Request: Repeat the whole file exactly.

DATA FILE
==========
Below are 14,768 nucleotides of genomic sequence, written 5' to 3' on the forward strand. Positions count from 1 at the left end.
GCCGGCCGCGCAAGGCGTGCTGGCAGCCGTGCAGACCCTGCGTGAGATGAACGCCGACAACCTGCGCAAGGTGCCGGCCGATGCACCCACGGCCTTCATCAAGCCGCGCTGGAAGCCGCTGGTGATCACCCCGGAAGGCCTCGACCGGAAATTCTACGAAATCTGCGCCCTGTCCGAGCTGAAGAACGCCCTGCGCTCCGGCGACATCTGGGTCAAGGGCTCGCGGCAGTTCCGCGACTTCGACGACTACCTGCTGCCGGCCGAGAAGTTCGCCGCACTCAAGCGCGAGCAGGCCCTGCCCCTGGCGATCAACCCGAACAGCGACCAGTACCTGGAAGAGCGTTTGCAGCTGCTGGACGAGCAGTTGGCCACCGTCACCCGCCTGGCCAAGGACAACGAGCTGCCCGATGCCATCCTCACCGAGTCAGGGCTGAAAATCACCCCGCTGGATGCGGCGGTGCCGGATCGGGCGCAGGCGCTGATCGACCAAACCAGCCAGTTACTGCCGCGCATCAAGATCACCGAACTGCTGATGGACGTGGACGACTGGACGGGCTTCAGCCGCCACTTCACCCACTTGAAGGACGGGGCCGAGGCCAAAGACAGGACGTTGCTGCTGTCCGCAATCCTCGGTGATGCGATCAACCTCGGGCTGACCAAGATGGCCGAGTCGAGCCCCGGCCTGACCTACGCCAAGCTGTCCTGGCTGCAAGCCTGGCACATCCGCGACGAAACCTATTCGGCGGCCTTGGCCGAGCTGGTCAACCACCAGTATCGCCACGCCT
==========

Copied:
Below are 14,768 nucleotides of genomic sequence, written 5' to 3' on the forward strand. Positions count from 1 at the left end.
GCCGGCCGCGCAAGGCGTGCTGGCAGCCGTGCAGACCCTGCGTGAGATGAACGCCGACAACCTGCGCAAGGTGCCGGCCGATGCACCCACGGCCTTCATCAAGCCGCGCTGGAAGCCGCTGGTGATCACCCCGGAAGGCCTCGACCGGAAATTCTACGAAATCTGCGCCCTGTCCGAGCTGAAGAACGCCCTGCGCTCCGGCGACATCTGGGTCAAGGGCTCGCGGCAGTTCCGCGACTTCGACGACTACCTGCTGCCGGCCGAGAAGTTCGCCGCACTCAAGCGCGAGCAGGCCCTGCCCCTGGCGATCAACCCGAACAGCGACCAGTACCTGGAAGAGCGTTTGCAGCTGCTGGACGAGCAGTTGGCCACCGTCACCCGCCTGGCCAAGGACAACGAGCTGCCCGATGCCATCCTCACCGAGTCAGGGCTGAAAATCACCCCGCTGGATGCGGCGGTGCCGGATCGGGCGCAGGCGCTGATCGACCAAACCAGCCAGTTACTGCCGCGCATCAAGATCACCGAACTGCTGATGGACGTGGACGACTGGACGGGCTTCAGCCGCCACTTCACCCACTTGAAGGACGGGGCCGAGGCCAAAGACAGGACGTTGCTGCTGTCCGCAATCCTCGGTGATGCGATCAACCTCGGGCTGACCAAGATGGCCGAGTCGAGCCCCGGCCTGACCTACGCCAAGCTGTCCTGGCTGCAAGCCTGGCACATCCGCGACGAAACCTATTCGGCGGCCTTGGCCGAGCTGGTCAACCACCAGTATCGCCACGCCT